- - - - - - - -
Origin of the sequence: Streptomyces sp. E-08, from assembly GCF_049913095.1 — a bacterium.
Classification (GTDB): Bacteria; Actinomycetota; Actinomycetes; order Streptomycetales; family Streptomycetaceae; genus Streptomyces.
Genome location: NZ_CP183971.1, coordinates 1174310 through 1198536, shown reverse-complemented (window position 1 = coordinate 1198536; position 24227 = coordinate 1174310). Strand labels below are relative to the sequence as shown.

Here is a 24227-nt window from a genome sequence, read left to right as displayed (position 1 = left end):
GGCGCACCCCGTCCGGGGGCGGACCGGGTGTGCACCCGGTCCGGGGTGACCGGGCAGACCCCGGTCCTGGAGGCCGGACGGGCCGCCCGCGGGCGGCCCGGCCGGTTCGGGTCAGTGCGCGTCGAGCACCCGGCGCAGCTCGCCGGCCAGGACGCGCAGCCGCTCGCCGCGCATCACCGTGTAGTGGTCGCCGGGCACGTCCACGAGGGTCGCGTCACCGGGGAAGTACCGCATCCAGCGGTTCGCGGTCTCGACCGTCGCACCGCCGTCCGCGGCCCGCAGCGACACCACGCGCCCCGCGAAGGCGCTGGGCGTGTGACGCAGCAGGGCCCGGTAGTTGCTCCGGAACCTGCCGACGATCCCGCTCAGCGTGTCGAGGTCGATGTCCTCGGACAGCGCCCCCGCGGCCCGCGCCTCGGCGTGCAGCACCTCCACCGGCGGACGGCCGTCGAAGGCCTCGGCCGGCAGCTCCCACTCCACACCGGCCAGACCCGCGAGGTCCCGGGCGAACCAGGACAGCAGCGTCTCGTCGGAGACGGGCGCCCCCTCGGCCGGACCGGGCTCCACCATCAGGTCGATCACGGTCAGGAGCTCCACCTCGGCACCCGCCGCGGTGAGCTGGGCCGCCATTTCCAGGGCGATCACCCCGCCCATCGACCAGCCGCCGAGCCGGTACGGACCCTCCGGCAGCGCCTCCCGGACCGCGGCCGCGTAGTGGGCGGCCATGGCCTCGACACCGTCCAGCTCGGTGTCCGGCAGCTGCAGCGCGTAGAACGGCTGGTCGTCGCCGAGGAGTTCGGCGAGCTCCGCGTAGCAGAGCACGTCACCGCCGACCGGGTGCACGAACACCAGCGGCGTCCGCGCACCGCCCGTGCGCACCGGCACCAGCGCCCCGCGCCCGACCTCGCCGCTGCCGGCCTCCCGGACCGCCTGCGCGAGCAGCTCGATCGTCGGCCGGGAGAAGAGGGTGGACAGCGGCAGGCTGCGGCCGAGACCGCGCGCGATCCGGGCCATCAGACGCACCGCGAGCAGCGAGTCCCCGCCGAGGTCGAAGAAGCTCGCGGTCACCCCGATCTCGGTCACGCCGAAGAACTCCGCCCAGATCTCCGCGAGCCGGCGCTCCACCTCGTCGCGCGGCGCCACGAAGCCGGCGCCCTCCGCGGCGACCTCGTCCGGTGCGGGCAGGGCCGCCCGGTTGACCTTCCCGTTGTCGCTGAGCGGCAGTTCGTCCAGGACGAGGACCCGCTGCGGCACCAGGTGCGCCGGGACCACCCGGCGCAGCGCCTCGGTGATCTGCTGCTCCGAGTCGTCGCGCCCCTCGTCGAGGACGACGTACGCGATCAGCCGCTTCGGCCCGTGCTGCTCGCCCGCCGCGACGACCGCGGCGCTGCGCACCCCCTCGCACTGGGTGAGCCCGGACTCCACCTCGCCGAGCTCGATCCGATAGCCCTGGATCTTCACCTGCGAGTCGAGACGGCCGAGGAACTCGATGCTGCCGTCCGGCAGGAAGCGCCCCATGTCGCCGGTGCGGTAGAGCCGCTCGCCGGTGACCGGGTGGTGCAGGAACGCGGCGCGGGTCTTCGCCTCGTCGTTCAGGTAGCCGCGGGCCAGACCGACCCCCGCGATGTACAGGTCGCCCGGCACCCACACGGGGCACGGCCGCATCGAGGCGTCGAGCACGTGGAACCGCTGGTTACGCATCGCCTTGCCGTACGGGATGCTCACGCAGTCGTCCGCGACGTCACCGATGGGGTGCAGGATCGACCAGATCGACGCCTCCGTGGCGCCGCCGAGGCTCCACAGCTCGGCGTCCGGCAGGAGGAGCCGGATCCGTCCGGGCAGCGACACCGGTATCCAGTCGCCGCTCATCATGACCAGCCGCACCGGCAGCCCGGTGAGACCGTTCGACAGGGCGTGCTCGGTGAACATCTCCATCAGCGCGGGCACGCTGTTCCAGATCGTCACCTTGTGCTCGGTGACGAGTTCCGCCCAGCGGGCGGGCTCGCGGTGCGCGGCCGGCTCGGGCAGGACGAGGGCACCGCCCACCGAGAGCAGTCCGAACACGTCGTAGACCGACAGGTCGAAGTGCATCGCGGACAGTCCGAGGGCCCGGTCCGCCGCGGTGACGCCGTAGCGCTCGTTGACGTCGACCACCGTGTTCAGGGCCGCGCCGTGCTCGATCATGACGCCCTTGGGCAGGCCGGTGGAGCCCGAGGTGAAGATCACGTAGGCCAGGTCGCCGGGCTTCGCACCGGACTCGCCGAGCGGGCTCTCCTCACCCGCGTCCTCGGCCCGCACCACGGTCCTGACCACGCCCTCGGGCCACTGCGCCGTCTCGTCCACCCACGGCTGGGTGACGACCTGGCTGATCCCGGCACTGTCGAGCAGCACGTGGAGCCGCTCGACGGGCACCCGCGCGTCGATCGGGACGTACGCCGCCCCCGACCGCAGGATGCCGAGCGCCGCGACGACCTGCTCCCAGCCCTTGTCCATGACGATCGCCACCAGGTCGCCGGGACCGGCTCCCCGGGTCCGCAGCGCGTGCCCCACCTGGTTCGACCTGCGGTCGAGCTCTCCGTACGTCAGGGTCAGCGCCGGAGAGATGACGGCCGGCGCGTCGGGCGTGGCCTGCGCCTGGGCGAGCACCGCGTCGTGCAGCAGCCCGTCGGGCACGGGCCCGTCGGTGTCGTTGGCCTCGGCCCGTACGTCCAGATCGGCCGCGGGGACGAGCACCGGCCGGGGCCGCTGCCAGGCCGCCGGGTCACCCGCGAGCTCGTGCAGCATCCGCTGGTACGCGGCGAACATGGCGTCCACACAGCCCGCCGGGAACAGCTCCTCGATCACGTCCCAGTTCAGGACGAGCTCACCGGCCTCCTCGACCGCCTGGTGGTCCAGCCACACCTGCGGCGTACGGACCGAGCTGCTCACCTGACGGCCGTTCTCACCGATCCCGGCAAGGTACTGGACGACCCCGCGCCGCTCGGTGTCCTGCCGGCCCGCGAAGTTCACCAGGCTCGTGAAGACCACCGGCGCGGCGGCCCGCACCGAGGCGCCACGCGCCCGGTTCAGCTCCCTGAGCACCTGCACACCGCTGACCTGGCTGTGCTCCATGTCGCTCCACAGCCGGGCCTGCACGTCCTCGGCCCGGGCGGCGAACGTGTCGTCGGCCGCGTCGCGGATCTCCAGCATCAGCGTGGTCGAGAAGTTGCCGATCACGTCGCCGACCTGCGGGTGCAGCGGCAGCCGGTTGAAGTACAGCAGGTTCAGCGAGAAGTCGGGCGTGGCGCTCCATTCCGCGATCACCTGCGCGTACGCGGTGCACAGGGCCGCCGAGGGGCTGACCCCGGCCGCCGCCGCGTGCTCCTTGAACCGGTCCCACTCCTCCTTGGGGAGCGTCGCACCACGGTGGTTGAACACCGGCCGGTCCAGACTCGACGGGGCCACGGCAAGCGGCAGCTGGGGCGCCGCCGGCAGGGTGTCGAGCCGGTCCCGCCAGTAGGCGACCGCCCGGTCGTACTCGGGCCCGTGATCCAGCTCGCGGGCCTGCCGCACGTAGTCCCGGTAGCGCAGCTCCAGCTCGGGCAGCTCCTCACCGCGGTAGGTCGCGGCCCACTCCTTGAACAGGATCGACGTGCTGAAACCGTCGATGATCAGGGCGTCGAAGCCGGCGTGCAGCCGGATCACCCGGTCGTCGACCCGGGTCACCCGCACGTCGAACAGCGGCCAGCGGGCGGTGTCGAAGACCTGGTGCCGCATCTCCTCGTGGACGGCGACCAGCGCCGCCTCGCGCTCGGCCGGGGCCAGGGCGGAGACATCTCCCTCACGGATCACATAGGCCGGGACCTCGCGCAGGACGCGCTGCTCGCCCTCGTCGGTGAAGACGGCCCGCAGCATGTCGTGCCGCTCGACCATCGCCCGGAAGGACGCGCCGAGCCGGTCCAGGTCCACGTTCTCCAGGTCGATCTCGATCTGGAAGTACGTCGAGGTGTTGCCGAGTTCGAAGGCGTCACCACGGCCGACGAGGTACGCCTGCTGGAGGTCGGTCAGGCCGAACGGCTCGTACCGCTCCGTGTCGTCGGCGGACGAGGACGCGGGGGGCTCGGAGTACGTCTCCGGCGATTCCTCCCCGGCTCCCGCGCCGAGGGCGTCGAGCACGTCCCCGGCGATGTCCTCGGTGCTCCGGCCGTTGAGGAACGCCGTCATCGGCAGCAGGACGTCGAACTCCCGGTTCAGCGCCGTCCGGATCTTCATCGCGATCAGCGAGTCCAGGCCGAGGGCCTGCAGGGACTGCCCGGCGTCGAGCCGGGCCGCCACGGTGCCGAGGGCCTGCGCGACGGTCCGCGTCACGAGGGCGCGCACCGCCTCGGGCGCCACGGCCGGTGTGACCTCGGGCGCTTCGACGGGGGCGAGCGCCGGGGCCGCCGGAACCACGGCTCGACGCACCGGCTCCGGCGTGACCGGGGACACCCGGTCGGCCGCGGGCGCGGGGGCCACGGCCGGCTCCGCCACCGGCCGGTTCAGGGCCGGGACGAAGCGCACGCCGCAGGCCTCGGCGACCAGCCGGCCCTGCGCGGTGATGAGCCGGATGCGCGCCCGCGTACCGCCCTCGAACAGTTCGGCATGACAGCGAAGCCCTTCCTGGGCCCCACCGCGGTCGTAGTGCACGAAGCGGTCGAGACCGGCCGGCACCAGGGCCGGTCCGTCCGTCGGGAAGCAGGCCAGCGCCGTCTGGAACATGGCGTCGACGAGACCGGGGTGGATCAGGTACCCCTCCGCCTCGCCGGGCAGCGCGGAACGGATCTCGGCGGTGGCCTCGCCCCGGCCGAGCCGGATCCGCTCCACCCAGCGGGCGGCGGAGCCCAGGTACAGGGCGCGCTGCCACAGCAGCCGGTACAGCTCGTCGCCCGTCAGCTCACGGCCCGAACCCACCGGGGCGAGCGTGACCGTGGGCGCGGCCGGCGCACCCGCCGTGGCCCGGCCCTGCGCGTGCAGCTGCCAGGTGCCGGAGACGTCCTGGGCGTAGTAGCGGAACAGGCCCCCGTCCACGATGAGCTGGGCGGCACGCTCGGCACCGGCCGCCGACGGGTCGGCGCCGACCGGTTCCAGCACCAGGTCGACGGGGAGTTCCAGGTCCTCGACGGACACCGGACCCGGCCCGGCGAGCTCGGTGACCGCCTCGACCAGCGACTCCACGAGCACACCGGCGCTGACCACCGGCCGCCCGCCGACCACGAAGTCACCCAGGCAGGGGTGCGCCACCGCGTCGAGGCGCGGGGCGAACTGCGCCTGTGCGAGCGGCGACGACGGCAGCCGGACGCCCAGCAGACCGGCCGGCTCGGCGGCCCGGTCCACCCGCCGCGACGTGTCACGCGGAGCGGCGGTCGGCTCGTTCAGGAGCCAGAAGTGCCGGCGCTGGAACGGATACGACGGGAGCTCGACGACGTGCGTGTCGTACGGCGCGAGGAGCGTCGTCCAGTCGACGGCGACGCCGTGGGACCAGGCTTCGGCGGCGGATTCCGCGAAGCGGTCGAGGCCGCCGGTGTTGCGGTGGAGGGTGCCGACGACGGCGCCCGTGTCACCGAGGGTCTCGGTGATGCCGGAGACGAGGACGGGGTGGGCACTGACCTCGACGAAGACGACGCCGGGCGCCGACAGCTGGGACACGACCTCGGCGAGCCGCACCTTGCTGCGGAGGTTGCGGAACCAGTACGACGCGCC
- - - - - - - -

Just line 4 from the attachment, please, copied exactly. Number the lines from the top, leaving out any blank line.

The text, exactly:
Here is a 24227-nt window from a genome sequence, read left to right as displayed (position 1 = left end):